By Ranjit K. Sahu
Birds form an important component of any ecosystem. They are an inseparable part of the rural and urban landscapes. However development of infrastructure, loss of forests and green cover as well as diversion of land for industrial purposes has been reducing the space that birds need to feed and reproduce. The effects of climate change, environmental pollution and unchecked human activities has led to further interference with the routine life cycle of birds that has had direct and indirect consequences on the ecosystems. We often take the existence of birds for granted but as has been observed, birds have been vanishing from many regions of the world. This includes the common birds that were once seen in large numbers like the sparrows. Thus it is important to make the public aware of the importance of birds in our locality and their relevance to our economic activities like agriculture as well as general wellbeing.
Though the role of birds is obvious to most of us, they are often overlooked. It is important to create an awareness about birds and environment in the common people to help them adjust to the effects of climate change which is becoming a reality. Children are the most active leaners and making them aware of the environment is a step forward to dissipating the concepts in the society. They often discuss the things they learn at school with their parents and thus the information is spread through the society. The presence of a scientist/research personnel further helps to motivate the students.
This model proposed by Mr. Srinibash Das (a development professional with expertise in education sector and interested in international development activity related to the same) was used to motivate students to learn about the birds around them. Though there has not been any major effect of modernization in the remote locality of Giranchaur,(District Sindhupalchouk, Nepal), it has been ravaged by the recent earthquake. Additionally the climate change has been having its own effect. The region which is inhabited by farmers mostly carrying out their agricultural operations in a traditional organic way has many different species of birds of the reported 857 species seen in Nepal. Conservation fo birds would also be important keeping in view the fact that Nepal is home to some endemic species and in future these maybe the main attraction and revenue earners from visiting scientists, tourists and students of biological sciences.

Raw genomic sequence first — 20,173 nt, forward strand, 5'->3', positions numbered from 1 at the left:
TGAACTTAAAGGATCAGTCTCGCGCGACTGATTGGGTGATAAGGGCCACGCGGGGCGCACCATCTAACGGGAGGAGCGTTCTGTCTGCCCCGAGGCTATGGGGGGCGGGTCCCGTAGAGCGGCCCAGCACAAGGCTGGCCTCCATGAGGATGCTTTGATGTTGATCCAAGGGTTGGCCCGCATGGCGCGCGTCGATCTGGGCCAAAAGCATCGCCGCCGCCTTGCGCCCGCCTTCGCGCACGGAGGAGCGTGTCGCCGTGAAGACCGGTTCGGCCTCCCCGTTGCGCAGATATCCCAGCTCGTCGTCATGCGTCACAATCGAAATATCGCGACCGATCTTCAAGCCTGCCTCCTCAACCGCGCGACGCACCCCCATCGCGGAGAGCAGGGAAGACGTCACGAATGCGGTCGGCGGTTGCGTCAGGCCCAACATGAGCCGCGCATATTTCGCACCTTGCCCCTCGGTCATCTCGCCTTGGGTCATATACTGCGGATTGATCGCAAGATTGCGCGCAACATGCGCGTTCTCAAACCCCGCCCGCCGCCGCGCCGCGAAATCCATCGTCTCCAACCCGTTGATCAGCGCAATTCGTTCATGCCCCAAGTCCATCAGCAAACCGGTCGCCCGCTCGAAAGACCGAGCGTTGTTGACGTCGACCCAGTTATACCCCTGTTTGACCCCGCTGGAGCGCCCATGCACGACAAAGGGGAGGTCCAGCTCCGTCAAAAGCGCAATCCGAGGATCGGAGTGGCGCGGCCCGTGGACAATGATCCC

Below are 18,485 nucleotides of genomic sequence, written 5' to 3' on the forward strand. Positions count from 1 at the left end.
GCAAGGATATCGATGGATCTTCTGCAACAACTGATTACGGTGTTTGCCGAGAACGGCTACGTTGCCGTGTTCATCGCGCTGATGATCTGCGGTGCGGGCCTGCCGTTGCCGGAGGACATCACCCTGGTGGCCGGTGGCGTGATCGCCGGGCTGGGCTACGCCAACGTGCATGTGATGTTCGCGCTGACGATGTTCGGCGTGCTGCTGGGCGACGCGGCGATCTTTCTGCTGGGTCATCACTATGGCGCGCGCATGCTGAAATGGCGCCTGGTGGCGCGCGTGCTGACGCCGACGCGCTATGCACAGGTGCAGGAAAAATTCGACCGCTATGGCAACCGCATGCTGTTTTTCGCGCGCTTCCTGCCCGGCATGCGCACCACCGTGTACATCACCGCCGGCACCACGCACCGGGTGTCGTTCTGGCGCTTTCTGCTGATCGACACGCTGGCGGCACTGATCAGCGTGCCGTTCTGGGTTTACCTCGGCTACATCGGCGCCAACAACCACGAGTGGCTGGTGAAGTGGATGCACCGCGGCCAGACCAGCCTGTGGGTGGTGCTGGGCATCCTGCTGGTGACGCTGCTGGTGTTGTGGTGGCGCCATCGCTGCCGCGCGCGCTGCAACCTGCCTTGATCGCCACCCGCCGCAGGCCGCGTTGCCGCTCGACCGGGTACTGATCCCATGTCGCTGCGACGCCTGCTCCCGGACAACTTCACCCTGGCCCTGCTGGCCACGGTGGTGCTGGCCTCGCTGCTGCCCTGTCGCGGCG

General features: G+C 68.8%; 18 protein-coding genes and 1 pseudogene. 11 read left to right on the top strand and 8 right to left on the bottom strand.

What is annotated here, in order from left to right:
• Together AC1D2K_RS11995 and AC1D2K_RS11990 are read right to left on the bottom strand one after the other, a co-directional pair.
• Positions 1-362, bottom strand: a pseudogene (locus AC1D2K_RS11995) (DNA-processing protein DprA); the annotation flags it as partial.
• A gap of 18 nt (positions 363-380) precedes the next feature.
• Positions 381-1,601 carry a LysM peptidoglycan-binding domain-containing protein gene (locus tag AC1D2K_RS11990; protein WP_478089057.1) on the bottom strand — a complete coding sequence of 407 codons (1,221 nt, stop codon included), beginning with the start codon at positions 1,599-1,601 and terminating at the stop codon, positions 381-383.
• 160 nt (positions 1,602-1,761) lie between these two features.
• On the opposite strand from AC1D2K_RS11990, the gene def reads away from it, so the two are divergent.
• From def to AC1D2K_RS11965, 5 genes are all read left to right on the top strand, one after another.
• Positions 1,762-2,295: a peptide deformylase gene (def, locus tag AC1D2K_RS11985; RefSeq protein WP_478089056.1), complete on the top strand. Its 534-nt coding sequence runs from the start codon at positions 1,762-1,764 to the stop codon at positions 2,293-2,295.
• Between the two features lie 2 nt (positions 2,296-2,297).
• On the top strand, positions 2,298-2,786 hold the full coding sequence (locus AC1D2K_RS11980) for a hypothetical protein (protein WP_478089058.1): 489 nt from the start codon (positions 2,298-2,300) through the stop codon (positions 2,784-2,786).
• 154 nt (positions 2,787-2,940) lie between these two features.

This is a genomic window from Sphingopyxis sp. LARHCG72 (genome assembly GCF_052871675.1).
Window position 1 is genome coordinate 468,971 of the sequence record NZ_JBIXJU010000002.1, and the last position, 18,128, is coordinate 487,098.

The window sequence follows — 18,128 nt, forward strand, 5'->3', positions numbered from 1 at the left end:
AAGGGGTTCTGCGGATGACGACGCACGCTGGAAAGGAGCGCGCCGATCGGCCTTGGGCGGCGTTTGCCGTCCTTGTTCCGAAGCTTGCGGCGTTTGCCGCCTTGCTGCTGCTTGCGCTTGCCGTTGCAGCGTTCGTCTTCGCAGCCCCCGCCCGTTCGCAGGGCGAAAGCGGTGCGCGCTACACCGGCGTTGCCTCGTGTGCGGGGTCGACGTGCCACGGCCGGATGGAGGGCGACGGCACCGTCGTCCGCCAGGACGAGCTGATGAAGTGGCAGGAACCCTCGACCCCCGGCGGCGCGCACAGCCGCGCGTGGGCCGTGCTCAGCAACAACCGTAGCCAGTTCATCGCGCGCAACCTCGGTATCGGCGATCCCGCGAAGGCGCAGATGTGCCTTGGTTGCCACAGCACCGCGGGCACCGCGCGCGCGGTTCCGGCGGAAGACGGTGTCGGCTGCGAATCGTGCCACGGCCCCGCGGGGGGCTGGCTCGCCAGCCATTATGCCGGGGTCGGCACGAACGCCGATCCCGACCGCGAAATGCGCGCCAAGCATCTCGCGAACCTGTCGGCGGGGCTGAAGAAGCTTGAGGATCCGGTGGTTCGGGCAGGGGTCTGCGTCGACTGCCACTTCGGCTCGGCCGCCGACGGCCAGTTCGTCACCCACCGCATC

Picture 1: Activity with the students from class I-V. (a-c) Explaining the activity in groups after the presentation. (d-e) Building a nest for birds using local materials, (g-h) drawing about birds and their environments.
The teachers and principal in the school at Giranchaur invited and co-ordinated with Dr. Ranjit K. Sahu ( presently employed in the University of Virginia, USA) who was touring the area and his colleague Mr. Srinibash Das to speak on birds and about the education system in India to help students expand their outlook. Mr. Ganesh Tiwari, played a pivotal role in the liaison between the two groups from India and Nepal.